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Vowel Length From Latin to Romance

By Michele Loporcaro

This book "draws on extensive empirical data, including from lesser known varieties" and "puts forward a new account of a well-known diachronic phenomenon."


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Letter Writing and Language Change

Edited By Anita Auer, Daniel Schreier, and Richard J. Watts

This book "challenges the assumption that there is only one 'legitimate' and homogenous form of English or of any other language" and "supports the view of different/alternative histories of the English language and will appeal to readers who are skeptical of 'standard' language ideology."


Academic Paper


Title: Language PolIcy and the Speakers' Needs: What Is the RelatIonshIp between RelIgIon, Myth and LInguIstIc Culture?
Paper URL: http://www.sosyalarastirmalar.com/sosyalarastirmalar_english/index_eng.htm
Author: Iman Tohidian
Email: click here TO access email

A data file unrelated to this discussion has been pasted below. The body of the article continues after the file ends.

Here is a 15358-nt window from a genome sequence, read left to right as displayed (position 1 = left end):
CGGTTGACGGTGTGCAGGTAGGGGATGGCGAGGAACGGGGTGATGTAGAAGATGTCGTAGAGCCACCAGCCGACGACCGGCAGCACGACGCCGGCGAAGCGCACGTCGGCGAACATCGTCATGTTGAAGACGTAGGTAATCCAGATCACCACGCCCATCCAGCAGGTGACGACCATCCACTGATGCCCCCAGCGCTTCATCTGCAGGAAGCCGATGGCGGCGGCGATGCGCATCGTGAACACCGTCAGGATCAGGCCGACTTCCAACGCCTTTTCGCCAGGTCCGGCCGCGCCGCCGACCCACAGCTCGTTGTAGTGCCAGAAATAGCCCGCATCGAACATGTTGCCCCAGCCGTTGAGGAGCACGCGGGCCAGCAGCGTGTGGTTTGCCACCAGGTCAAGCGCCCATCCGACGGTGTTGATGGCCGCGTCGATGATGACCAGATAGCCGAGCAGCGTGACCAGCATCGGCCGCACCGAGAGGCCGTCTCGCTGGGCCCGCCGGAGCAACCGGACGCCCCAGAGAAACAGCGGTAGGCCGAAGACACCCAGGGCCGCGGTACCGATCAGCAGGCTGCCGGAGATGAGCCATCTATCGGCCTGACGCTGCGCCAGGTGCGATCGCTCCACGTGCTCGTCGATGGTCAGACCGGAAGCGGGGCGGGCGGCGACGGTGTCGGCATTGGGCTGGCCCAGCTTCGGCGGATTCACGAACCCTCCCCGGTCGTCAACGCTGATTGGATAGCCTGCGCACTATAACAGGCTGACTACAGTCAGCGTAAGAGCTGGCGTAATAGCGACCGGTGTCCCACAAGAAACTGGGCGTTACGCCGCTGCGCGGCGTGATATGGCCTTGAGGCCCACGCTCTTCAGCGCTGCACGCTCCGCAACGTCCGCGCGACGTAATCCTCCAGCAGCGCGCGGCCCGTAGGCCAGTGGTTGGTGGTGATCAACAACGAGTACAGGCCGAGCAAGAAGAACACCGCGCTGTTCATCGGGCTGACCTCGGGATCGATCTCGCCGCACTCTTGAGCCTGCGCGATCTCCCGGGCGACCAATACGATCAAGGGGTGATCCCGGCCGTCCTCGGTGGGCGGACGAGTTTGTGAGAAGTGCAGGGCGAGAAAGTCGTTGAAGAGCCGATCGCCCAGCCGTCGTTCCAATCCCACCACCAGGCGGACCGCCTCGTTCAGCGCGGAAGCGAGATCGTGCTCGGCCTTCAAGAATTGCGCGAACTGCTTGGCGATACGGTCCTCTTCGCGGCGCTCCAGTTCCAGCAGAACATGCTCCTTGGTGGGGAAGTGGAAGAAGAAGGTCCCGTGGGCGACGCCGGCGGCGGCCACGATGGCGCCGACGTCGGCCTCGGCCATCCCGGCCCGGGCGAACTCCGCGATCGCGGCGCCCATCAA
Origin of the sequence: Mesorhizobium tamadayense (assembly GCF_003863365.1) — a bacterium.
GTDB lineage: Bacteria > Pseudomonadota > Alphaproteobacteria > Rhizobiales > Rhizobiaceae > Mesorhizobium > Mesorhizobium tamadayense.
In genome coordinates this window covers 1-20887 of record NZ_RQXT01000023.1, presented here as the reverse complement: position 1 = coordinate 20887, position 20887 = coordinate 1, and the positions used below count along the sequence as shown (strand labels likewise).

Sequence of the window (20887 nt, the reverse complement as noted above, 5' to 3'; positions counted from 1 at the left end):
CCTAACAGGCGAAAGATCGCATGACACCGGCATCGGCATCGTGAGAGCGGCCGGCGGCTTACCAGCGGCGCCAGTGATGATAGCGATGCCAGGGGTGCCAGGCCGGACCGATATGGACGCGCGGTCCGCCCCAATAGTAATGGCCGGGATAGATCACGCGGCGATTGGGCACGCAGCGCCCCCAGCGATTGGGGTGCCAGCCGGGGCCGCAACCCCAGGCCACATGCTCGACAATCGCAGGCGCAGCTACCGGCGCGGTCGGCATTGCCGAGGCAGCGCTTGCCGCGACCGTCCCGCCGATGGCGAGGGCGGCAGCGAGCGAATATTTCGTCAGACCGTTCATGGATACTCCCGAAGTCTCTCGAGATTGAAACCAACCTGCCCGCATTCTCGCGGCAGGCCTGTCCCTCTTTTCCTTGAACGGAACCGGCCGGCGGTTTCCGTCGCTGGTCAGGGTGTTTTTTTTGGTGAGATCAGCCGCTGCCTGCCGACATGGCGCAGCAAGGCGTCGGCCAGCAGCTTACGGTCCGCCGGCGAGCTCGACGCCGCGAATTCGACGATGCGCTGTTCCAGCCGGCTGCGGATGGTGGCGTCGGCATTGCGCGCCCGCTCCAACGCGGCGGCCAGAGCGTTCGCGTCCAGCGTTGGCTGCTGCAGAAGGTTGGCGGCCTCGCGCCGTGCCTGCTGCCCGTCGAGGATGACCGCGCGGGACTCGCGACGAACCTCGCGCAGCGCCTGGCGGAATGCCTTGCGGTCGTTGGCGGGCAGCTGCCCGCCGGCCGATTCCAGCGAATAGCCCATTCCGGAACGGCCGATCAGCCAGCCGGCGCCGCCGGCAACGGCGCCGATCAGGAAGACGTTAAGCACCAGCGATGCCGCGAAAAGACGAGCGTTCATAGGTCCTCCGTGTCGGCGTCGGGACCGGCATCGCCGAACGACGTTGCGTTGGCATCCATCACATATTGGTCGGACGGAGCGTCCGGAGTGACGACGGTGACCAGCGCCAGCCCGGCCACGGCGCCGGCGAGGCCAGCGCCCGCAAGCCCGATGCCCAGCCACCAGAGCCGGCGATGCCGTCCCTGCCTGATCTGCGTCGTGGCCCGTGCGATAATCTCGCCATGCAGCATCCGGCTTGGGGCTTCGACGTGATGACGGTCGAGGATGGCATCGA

Institution: University of Kashan
Author: Ezatollah Tohidian
Email: click here TO access email
Linguistic Field: Applied Linguistics; Cognitive Science; Language Acquisition; Linguistic Theories; Psycholinguistics
Abstract: One of the most basic issues where language and religion intersect is the existence, in many cultures, of sacred texts, sometimes composed in hieratic languages that are used for religious purposes only. [1] For cultures where certain texts are so revered, there is often almost an identity of language and religion, such that the language of the texts also becomes sacred, and must be controlled, kept pure, kept out of the wrong hands (or wrong ears), and may even become the monopoly and source of livelihood for a hereditary priesthood. In this paper we are going to conclude that in linguistic cultures with ancient religious traditions, especially textual traditions, there are often ideas about language and its origin, its purpose, and its sanctity embodied in the religious tradition. And just as these textual traditions often consist of accretions of earlier and later material, and just as different portions of the text may contradict each other, we may find that language policies themselves consist of many parts, some explicit and overt, some implicit and covert. Often the overt policy is a later attempt to make sense of earlier cultural rule-making about language, but we would hold that it never succeeds in superseding the underlying ideas about language.
Type: Individual Paper
Status: Completed
Venue: ISSN: 1307 -9581
Publication Info: VOLUME 3 ISSUE 10 WINTER 2010
URL: http://www.sosyalarastirmalar.com/sosyalarastirmalar_english/index_eng.htm


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